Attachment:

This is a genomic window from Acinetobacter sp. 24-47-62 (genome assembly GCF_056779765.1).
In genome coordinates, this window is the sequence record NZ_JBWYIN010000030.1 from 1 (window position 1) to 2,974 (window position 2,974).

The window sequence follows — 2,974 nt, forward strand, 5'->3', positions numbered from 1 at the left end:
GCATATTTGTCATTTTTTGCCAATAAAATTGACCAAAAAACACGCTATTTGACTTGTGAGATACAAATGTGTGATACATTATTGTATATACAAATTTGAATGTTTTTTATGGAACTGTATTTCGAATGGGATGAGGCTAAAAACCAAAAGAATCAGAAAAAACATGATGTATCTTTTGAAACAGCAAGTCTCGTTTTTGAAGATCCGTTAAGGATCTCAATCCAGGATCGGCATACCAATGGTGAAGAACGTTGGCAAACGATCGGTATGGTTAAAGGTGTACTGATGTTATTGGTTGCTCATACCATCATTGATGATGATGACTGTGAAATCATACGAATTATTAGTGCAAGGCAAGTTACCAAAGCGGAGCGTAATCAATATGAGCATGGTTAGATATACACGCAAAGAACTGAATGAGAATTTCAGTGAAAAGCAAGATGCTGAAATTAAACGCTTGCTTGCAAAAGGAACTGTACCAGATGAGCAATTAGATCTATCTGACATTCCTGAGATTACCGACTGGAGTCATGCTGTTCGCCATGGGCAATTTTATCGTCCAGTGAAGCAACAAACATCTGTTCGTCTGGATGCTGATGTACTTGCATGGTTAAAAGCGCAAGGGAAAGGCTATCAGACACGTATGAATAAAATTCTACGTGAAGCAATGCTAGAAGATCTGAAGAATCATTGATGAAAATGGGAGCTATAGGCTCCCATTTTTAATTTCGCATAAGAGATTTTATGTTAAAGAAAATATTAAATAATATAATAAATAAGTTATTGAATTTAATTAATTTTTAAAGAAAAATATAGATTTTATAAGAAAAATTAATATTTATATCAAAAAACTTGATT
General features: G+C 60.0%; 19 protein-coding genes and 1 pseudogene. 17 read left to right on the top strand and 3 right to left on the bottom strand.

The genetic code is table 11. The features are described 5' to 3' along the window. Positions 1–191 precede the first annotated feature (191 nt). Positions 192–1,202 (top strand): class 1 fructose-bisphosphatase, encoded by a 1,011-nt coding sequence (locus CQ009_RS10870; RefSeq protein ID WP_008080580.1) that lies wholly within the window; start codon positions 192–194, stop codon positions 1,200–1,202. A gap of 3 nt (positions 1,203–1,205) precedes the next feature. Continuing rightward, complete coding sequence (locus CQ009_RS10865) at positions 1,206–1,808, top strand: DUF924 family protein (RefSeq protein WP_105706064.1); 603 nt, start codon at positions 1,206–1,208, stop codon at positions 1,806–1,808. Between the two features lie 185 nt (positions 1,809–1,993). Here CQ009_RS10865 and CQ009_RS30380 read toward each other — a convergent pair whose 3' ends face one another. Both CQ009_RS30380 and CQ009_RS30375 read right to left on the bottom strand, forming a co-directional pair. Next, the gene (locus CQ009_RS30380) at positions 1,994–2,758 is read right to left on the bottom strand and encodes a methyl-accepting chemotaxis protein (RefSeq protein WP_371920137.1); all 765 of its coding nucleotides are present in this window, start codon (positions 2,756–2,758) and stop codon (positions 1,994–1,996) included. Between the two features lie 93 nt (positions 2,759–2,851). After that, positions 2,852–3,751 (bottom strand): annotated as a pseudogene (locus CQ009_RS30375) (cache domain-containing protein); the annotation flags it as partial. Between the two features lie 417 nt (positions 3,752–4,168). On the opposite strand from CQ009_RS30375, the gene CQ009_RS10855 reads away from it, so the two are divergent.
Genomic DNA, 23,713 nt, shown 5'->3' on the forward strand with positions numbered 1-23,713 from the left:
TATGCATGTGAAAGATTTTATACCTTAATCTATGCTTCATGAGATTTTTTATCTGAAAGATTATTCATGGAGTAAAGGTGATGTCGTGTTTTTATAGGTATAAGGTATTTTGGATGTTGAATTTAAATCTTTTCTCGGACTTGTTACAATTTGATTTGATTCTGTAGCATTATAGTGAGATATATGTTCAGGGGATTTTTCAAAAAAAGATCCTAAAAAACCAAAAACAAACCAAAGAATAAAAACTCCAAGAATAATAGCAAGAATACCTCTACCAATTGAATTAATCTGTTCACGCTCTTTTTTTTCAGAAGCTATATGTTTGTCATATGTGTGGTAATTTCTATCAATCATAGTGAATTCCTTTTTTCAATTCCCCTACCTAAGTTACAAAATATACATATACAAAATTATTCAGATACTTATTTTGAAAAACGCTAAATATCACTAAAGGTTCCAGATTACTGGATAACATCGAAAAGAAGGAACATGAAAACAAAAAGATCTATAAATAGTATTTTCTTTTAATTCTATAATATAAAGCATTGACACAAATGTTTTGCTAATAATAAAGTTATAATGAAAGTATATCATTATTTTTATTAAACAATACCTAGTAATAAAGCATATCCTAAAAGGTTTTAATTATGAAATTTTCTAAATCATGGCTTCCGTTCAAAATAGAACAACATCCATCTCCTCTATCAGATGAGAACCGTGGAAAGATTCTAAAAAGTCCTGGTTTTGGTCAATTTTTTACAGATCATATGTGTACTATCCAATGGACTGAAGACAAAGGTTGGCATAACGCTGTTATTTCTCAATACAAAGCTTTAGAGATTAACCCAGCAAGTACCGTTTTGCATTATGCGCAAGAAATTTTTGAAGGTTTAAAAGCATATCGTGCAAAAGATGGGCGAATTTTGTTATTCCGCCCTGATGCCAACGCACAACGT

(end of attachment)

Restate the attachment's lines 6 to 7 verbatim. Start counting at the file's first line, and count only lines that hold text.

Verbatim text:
The genetic code is table 11. The features are described 5' to 3' along the window. Positions 1–191 precede the first annotated feature (191 nt). Positions 192–1,202 (top strand): class 1 fructose-bisphosphatase, encoded by a 1,011-nt coding sequence (locus CQ009_RS10870; RefSeq protein ID WP_008080580.1) that lies wholly within the window; start codon positions 192–194, stop codon positions 1,200–1,202. A gap of 3 nt (positions 1,203–1,205) precedes the next feature. Continuing rightward, complete coding sequence (locus CQ009_RS10865) at positions 1,206–1,808, top strand: DUF924 family protein (RefSeq protein WP_105706064.1); 603 nt, start codon at positions 1,206–1,208, stop codon at positions 1,806–1,808. Between the two features lie 185 nt (positions 1,809–1,993). Here CQ009_RS10865 and CQ009_RS30380 read toward each other — a convergent pair whose 3' ends face one another. Both CQ009_RS30380 and CQ009_RS30375 read right to left on the bottom strand, forming a co-directional pair. Next, the gene (locus CQ009_RS30380) at positions 1,994–2,758 is read right to left on the bottom strand and encodes a methyl-accepting chemotaxis protein (RefSeq protein WP_371920137.1); all 765 of its coding nucleotides are present in this window, start codon (positions 2,756–2,758) and stop codon (positions 1,994–1,996) included. Between the two features lie 93 nt (positions 2,759–2,851). After that, positions 2,852–3,751 (bottom strand): annotated as a pseudogene (locus CQ009_RS30375) (cache domain-containing protein); the annotation flags it as partial. Between the two features lie 417 nt (positions 3,752–4,168). On the opposite strand from CQ009_RS30375, the gene CQ009_RS10855 reads away from it, so the two are divergent.
Genomic DNA, 23,713 nt, shown 5'->3' on the forward strand with positions numbered 1-23,713 from the left: